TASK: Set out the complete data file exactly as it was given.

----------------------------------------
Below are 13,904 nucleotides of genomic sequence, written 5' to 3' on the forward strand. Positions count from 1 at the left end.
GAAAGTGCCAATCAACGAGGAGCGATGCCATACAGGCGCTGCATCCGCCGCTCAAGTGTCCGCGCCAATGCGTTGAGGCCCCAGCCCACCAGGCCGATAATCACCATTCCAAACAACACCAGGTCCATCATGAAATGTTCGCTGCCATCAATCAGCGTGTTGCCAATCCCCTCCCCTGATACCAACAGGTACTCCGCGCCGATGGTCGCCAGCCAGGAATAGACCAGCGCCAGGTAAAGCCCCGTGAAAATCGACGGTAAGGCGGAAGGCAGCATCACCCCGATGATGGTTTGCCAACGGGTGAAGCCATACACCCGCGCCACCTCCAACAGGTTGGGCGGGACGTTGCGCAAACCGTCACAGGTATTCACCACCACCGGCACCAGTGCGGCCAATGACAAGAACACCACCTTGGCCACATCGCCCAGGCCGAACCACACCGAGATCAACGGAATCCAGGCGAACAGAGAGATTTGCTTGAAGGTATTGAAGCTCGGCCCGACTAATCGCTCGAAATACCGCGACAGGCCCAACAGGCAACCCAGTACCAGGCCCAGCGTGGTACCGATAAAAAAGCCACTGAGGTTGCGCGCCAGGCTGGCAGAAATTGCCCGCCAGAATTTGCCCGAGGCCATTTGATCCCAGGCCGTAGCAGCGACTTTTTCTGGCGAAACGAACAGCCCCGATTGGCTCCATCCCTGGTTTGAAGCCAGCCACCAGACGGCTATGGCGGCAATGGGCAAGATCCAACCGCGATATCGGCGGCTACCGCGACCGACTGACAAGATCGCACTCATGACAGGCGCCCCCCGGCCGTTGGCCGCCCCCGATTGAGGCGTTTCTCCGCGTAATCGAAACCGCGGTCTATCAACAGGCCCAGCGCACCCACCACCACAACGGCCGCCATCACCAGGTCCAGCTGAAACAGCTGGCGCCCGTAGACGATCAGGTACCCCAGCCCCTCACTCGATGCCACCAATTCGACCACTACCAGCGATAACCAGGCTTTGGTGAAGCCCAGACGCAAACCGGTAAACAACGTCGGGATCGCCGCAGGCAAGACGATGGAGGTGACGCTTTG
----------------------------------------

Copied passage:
Below are 13,904 nucleotides of genomic sequence, written 5' to 3' on the forward strand. Positions count from 1 at the left end.
GAAAGTGCCAATCAACGAGGAGCGATGCCATACAGGCGCTGCATCCGCCGCTCAAGTGTCCGCGCCAATGCGTTGAGGCCCCAGCCCACCAGGCCGATAATCACCATTCCAAACAACACCAGGTCCATCATGAAATGTTCGCTGCCATCAATCAGCGTGTTGCCAATCCCCTCCCCTGATACCAACAGGTACTCCGCGCCGATGGTCGCCAGCCAGGAATAGACCAGCGCCAGGTAAAGCCCCGTGAAAATCGACGGTAAGGCGGAAGGCAGCATCACCCCGATGATGGTTTGCCAACGGGTGAAGCCATACACCCGCGCCACCTCCAACAGGTTGGGCGGGACGTTGCGCAAACCGTCACAGGTATTCACCACCACCGGCACCAGTGCGGCCAATGACAAGAACACCACCTTGGCCACATCGCCCAGGCCGAACCACACCGAGATCAACGGAATCCAGGCGAACAGAGAGATTTGCTTGAAGGTATTGAAGCTCGGCCCGACTAATCGCTCGAAATACCGCGACAGGCCCAACAGGCAACCCAGTACCAGGCCCAGCGTGGTACCGATAAAAAAGCCACTGAGGTTGCGCGCCAGGCTGGCAGAAATTGCCCGCCAGAATTTGCCCGAGGCCATTTGATCCCAGGCCGTAGCAGCGACTTTTTCTGGCGAAACGAACAGCCCCGATTGGCTCCATCCCTGGTTTGAAGCCAGCCACCAGACGGCTATGGCGGCAATGGGCAAGATCCAACCGCGATATCGGCGGCTACCGCGACCGACTGACAAGATCGCACTCATGACAGGCGCCCCCCGGCCGTTGGCCGCCCCCGATTGAGGCGTTTCTCCGCGTAATCGAAACCGCGGTCTATCAACAGGCCCAGCGCACCCACCACCACAACGGCCGCCATCACCAGGTCCAGCTGAAACAGCTGGCGCCCGTAGACGATCAGGTACCCCAGCCCCTCACTCGATGCCACCAATTCGACCACTACCAGCGATAACCAGGCTTTGGTGAAGCCCAGACGCAAACCGGTAAACAACGTCGGGATCGCCGCAGGCAAGACGATGGAGGTGACGCTTTG